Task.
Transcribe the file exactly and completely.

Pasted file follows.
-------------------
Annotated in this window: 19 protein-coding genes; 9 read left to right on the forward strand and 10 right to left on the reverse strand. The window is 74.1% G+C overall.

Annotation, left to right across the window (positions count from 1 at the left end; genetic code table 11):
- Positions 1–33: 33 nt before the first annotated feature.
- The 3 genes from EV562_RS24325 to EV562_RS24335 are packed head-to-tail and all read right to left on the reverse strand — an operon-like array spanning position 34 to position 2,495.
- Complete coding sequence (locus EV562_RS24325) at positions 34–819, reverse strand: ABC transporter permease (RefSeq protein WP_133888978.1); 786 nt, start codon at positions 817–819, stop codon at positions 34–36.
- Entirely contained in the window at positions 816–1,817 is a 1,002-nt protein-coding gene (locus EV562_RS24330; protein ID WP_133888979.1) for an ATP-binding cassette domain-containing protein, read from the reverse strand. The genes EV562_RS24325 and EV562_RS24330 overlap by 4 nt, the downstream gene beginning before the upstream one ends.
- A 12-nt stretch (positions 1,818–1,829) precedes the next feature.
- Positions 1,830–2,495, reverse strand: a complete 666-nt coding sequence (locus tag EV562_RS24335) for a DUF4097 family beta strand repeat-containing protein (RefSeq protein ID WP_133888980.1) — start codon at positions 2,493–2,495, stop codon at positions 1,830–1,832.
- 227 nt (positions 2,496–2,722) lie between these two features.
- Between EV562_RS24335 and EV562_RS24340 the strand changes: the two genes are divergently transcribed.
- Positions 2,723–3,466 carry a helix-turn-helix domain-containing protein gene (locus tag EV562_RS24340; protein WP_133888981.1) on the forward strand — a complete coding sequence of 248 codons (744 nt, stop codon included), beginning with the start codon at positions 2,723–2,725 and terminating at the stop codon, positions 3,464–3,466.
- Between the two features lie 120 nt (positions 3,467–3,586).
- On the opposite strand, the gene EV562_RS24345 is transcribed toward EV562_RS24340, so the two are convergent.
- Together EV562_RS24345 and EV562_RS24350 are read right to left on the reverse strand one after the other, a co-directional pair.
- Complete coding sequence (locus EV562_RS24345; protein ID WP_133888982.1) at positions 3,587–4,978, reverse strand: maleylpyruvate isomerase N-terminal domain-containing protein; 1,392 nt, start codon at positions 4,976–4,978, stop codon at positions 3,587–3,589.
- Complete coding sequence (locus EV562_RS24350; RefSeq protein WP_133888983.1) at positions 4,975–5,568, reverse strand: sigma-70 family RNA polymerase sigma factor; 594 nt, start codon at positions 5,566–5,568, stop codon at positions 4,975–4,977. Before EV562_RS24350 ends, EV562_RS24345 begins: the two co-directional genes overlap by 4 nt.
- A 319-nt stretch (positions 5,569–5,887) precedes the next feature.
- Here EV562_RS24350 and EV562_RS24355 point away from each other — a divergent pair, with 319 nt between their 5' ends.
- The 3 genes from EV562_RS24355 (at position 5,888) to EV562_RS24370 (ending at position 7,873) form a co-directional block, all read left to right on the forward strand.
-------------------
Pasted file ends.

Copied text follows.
Annotated in this window: 19 protein-coding genes; 9 read left to right on the forward strand and 10 right to left on the reverse strand. The window is 74.1% G+C overall.

Annotation, left to right across the window (positions count from 1 at the left end; genetic code table 11):
- Positions 1–33: 33 nt before the first annotated feature.
- The 3 genes from EV562_RS24325 to EV562_RS24335 are packed head-to-tail and all read right to left on the reverse strand — an operon-like array spanning position 34 to position 2,495.
- Complete coding sequence (locus EV562_RS24325) at positions 34–819, reverse strand: ABC transporter permease (RefSeq protein WP_133888978.1); 786 nt, start codon at positions 817–819, stop codon at positions 34–36.
- Entirely contained in the window at positions 816–1,817 is a 1,002-nt protein-coding gene (locus EV562_RS24330; protein ID WP_133888979.1) for an ATP-binding cassette domain-containing protein, read from the reverse strand. The genes EV562_RS24325 and EV562_RS24330 overlap by 4 nt, the downstream gene beginning before the upstream one ends.
- A 12-nt stretch (positions 1,818–1,829) precedes the next feature.
- Positions 1,830–2,495, reverse strand: a complete 666-nt coding sequence (locus tag EV562_RS24335) for a DUF4097 family beta strand repeat-containing protein (RefSeq protein ID WP_133888980.1) — start codon at positions 2,493–2,495, stop codon at positions 1,830–1,832.
- 227 nt (positions 2,496–2,722) lie between these two features.
- Between EV562_RS24335 and EV562_RS24340 the strand changes: the two genes are divergently transcribed.
- Positions 2,723–3,466 carry a helix-turn-helix domain-containing protein gene (locus tag EV562_RS24340; protein WP_133888981.1) on the forward strand — a complete coding sequence of 248 codons (744 nt, stop codon included), beginning with the start codon at positions 2,723–2,725 and terminating at the stop codon, positions 3,464–3,466.
- Between the two features lie 120 nt (positions 3,467–3,586).
- On the opposite strand, the gene EV562_RS24345 is transcribed toward EV562_RS24340, so the two are convergent.
- Together EV562_RS24345 and EV562_RS24350 are read right to left on the reverse strand one after the other, a co-directional pair.
- Complete coding sequence (locus EV562_RS24345; protein ID WP_133888982.1) at positions 3,587–4,978, reverse strand: maleylpyruvate isomerase N-terminal domain-containing protein; 1,392 nt, start codon at positions 4,976–4,978, stop codon at positions 3,587–3,589.
- Complete coding sequence (locus EV562_RS24350; RefSeq protein WP_133888983.1) at positions 4,975–5,568, reverse strand: sigma-70 family RNA polymerase sigma factor; 594 nt, start codon at positions 5,566–5,568, stop codon at positions 4,975–4,977. Before EV562_RS24350 ends, EV562_RS24345 begins: the two co-directional genes overlap by 4 nt.
- A 319-nt stretch (positions 5,569–5,887) precedes the next feature.
- Here EV562_RS24350 and EV562_RS24355 point away from each other — a divergent pair, with 319 nt between their 5' ends.
- The 3 genes from EV562_RS24355 (at position 5,888) to EV562_RS24370 (ending at position 7,873) form a co-directional block, all read left to right on the forward strand.